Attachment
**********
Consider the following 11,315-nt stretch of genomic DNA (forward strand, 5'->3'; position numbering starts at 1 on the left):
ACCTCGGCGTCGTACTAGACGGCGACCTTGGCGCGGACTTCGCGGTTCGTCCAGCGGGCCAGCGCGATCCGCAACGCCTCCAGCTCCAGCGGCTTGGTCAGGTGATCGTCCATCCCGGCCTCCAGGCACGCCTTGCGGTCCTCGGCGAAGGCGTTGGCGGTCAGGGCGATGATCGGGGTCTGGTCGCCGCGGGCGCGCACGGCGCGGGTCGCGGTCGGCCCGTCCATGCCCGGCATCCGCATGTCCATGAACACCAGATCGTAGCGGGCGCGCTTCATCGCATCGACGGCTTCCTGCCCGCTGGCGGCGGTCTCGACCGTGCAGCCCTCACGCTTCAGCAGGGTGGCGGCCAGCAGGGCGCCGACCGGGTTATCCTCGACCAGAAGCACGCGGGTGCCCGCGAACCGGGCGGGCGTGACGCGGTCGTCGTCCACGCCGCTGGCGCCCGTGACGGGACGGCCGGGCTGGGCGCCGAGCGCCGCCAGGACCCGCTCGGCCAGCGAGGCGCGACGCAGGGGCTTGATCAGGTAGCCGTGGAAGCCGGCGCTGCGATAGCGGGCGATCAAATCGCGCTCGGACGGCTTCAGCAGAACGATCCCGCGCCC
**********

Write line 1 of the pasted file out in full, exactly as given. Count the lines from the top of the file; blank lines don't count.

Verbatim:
Consider the following 11,315-nt stretch of genomic DNA (forward strand, 5'->3'; position numbering starts at 1 on the left):